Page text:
Wednesday, September 14, 2011

Wordless Wednesday: Nobody Puts Baby in a Corner!

Give her credit - the girl can dance! She even has names for some of these moves, none of which I can remember.


Monday, September 12, 2011

Connor's Heaven

About a week ago, Grandpa Dick came to babysit. He managed to squeeze a lot of fun into a hurricane shortened visit. The final evening of his visit was spent in the Red Caboose hotel near Strasburg, PA. While this might not have been Grandpa Dick's version of heaven, it was definitely Connor's version of heaven. Our car included two bunk beds, so both Helen and Connor scored a top bunk. Ed and I scored a double bed that wasn't quite long enough for Ed's body.


9/11 Remembered

I'm writing at the DCMoms now. Here we are, 10 years after four planes crashed in Arlington, Pennsylvania, and New York City. It still makes me sad. And although we had torrential downpours for the week preceding the anniversary of 9/11, those classic blue skies blanketed the area this past weekend.


Tuesday, September 6, 2011

First Grade

I had two first grade teachers. The first one, Mrs. R.,  was simply appalled that I was not my sister. My sister, who is among the funnier people I know when she talks, describes herself as terrified to talk in class. There she sat, day after day, among the smartest kids, always getting her homework done on time and generally doing her best to not be noticed. She's the kind of student who really gave a teacher a break.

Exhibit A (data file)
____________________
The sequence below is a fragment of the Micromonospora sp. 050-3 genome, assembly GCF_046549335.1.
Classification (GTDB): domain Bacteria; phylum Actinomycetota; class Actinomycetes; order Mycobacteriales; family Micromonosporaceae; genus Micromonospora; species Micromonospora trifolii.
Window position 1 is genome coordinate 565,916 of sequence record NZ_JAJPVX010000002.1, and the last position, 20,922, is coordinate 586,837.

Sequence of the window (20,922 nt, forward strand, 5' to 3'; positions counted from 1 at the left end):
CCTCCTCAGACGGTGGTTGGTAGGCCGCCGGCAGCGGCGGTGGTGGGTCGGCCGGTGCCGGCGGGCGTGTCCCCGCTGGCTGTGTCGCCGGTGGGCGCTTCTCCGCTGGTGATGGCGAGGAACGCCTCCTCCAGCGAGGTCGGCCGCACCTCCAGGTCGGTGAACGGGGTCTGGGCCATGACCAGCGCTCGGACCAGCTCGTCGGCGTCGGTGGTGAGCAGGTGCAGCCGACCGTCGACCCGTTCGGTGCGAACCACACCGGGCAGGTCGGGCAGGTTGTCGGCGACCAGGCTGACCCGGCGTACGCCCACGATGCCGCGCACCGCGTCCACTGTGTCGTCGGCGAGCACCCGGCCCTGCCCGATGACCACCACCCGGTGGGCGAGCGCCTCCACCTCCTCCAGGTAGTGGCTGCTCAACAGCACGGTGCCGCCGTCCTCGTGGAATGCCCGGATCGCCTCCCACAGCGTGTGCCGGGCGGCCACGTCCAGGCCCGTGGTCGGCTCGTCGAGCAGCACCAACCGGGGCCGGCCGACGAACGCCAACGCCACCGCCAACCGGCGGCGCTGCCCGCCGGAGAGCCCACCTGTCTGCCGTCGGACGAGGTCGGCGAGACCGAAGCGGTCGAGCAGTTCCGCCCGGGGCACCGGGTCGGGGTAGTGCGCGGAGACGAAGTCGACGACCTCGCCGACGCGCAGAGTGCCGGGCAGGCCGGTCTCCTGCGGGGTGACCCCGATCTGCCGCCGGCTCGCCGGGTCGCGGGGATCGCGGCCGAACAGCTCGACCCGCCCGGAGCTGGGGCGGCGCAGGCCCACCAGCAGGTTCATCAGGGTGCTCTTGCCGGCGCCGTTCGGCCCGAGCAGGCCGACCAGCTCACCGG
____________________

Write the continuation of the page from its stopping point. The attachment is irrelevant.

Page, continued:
I was not that kid.

As I remember it, Mrs. R. would come out to lean into my mom's car on a near daily basis to let her know what egregious crime I had committed in class that day. It got old for me really fast. And it didn't make me change my mind about the merits of talking in class. It even got old for my mom. One day, my mother instructed me to hurry up to the car after school as fast as I could so that Mrs. R. couldn't talk to her in the carpool line. Rather than dilly-dallying, as I was prone to do, I was to beat Mrs. R. by such a margin that my mom could peal out of the pick-up area before being noticed by the evil Mrs. R.

I love my mom for that. She somehow recognized that nothing was going to change. And she could either listen to Mrs. R. complain daily, or she could avoid her.

I really did not enjoy my first few months of first grade. But then, glory of all glories, Mrs. R's husband got transferred and I got a new teacher. Mrs. P. was, by far, the best elementary school teacher I had. She adored the challenging kids in class, which means she adored me. And I adored her. I was thrilled not to be compared to my sister. Here was someone who didn't even know my sister!